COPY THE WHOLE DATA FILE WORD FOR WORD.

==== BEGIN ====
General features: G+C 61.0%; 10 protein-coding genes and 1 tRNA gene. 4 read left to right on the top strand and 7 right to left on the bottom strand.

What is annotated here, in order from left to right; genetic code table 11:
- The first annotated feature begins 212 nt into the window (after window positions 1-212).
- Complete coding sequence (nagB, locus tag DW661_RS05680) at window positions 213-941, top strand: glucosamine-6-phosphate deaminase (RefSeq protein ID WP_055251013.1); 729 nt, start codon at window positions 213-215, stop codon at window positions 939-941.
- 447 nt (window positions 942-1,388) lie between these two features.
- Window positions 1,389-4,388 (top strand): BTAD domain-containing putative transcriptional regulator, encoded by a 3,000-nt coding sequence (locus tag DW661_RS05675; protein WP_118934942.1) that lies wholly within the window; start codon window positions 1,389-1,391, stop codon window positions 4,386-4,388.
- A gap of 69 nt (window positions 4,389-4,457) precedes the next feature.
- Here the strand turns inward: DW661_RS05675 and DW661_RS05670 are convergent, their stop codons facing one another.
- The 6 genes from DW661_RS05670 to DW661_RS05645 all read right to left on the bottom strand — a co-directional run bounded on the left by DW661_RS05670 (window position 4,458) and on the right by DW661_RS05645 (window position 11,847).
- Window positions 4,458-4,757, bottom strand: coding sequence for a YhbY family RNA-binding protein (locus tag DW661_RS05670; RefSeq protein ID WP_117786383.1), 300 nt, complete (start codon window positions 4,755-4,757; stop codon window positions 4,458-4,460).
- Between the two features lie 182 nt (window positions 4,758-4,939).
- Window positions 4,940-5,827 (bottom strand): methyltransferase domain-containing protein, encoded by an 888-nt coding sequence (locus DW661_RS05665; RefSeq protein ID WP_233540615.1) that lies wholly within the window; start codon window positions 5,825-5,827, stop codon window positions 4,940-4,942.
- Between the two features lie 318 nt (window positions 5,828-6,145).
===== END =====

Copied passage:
General features: G+C 61.0%; 10 protein-coding genes and 1 tRNA gene. 4 read left to right on the top strand and 7 right to left on the bottom strand.

What is annotated here, in order from left to right; genetic code table 11:
- The first annotated feature begins 212 nt into the window (after window positions 1-212).
- Complete coding sequence (nagB, locus tag DW661_RS05680) at window positions 213-941, top strand: glucosamine-6-phosphate deaminase (RefSeq protein ID WP_055251013.1); 729 nt, start codon at window positions 213-215, stop codon at window positions 939-941.
- 447 nt (window positions 942-1,388) lie between these two features.
- Window positions 1,389-4,388 (top strand): BTAD domain-containing putative transcriptional regulator, encoded by a 3,000-nt coding sequence (locus tag DW661_RS05675; protein WP_118934942.1) that lies wholly within the window; start codon window positions 1,389-1,391, stop codon window positions 4,386-4,388.
- A gap of 69 nt (window positions 4,389-4,457) precedes the next feature.
- Here the strand turns inward: DW661_RS05675 and DW661_RS05670 are convergent, their stop codons facing one another.
- The 6 genes from DW661_RS05670 to DW661_RS05645 all read right to left on the bottom strand — a co-directional run bounded on the left by DW661_RS05670 (window position 4,458) and on the right by DW661_RS05645 (window position 11,847).
- Window positions 4,458-4,757, bottom strand: coding sequence for a YhbY family RNA-binding protein (locus tag DW661_RS05670; RefSeq protein ID WP_117786383.1), 300 nt, complete (start codon window positions 4,755-4,757; stop codon window positions 4,458-4,460).
- Between the two features lie 182 nt (window positions 4,758-4,939).
- Window positions 4,940-5,827 (bottom strand): methyltransferase domain-containing protein, encoded by an 888-nt coding sequence (locus DW661_RS05665; RefSeq protein ID WP_233540615.1) that lies wholly within the window; start codon window positions 5,825-5,827, stop codon window positions 4,940-4,942.
- Between the two features lie 318 nt (window positions 5,828-6,145).